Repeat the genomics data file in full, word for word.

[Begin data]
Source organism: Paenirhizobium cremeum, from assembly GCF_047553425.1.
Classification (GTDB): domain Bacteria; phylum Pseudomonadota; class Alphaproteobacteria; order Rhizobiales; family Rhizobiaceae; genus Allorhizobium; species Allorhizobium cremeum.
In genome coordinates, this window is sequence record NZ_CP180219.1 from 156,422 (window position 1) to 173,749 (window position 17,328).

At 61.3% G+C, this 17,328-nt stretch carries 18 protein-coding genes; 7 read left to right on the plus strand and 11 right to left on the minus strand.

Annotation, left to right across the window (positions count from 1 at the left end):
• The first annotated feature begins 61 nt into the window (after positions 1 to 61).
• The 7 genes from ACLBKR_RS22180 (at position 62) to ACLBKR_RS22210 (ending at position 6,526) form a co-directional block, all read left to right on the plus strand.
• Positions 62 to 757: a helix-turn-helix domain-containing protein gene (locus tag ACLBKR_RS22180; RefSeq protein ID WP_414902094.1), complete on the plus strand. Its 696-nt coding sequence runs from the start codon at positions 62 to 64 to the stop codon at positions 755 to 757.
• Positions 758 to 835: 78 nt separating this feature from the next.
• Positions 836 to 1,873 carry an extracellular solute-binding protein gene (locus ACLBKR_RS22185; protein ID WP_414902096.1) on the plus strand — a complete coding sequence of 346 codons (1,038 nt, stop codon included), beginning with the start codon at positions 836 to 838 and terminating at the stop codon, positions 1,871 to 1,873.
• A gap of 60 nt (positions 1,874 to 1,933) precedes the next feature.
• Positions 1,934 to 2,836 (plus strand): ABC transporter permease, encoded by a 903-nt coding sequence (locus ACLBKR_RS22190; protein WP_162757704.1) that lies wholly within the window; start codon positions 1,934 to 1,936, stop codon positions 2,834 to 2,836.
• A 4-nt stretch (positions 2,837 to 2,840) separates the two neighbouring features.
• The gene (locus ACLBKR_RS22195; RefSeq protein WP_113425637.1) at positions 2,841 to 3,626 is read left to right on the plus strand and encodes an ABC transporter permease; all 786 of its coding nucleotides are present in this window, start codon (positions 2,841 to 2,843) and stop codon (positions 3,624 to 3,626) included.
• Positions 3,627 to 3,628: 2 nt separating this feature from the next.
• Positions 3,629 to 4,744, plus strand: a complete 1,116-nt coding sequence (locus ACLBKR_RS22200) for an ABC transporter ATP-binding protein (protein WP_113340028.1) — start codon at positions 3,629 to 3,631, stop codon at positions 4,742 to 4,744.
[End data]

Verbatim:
Source organism: Paenirhizobium cremeum, from assembly GCF_047553425.1.
Classification (GTDB): domain Bacteria; phylum Pseudomonadota; class Alphaproteobacteria; order Rhizobiales; family Rhizobiaceae; genus Allorhizobium; species Allorhizobium cremeum.
In genome coordinates, this window is sequence record NZ_CP180219.1 from 156,422 (window position 1) to 173,749 (window position 17,328).

At 61.3% G+C, this 17,328-nt stretch carries 18 protein-coding genes; 7 read left to right on the plus strand and 11 right to left on the minus strand.

Annotation, left to right across the window (positions count from 1 at the left end):
• The first annotated feature begins 61 nt into the window (after positions 1 to 61).
• The 7 genes from ACLBKR_RS22180 (at position 62) to ACLBKR_RS22210 (ending at position 6,526) form a co-directional block, all read left to right on the plus strand.
• Positions 62 to 757: a helix-turn-helix domain-containing protein gene (locus tag ACLBKR_RS22180; RefSeq protein ID WP_414902094.1), complete on the plus strand. Its 696-nt coding sequence runs from the start codon at positions 62 to 64 to the stop codon at positions 755 to 757.
• Positions 758 to 835: 78 nt separating this feature from the next.
• Positions 836 to 1,873 carry an extracellular solute-binding protein gene (locus ACLBKR_RS22185; protein ID WP_414902096.1) on the plus strand — a complete coding sequence of 346 codons (1,038 nt, stop codon included), beginning with the start codon at positions 836 to 838 and terminating at the stop codon, positions 1,871 to 1,873.
• A gap of 60 nt (positions 1,874 to 1,933) precedes the next feature.
• Positions 1,934 to 2,836 (plus strand): ABC transporter permease, encoded by a 903-nt coding sequence (locus ACLBKR_RS22190; protein WP_162757704.1) that lies wholly within the window; start codon positions 1,934 to 1,936, stop codon positions 2,834 to 2,836.
• A 4-nt stretch (positions 2,837 to 2,840) separates the two neighbouring features.
• The gene (locus ACLBKR_RS22195; RefSeq protein WP_113425637.1) at positions 2,841 to 3,626 is read left to right on the plus strand and encodes an ABC transporter permease; all 786 of its coding nucleotides are present in this window, start codon (positions 2,841 to 2,843) and stop codon (positions 3,624 to 3,626) included.
• Positions 3,627 to 3,628: 2 nt separating this feature from the next.
• Positions 3,629 to 4,744, plus strand: a complete 1,116-nt coding sequence (locus ACLBKR_RS22200) for an ABC transporter ATP-binding protein (protein WP_113340028.1) — start codon at positions 3,629 to 3,631, stop codon at positions 4,742 to 4,744.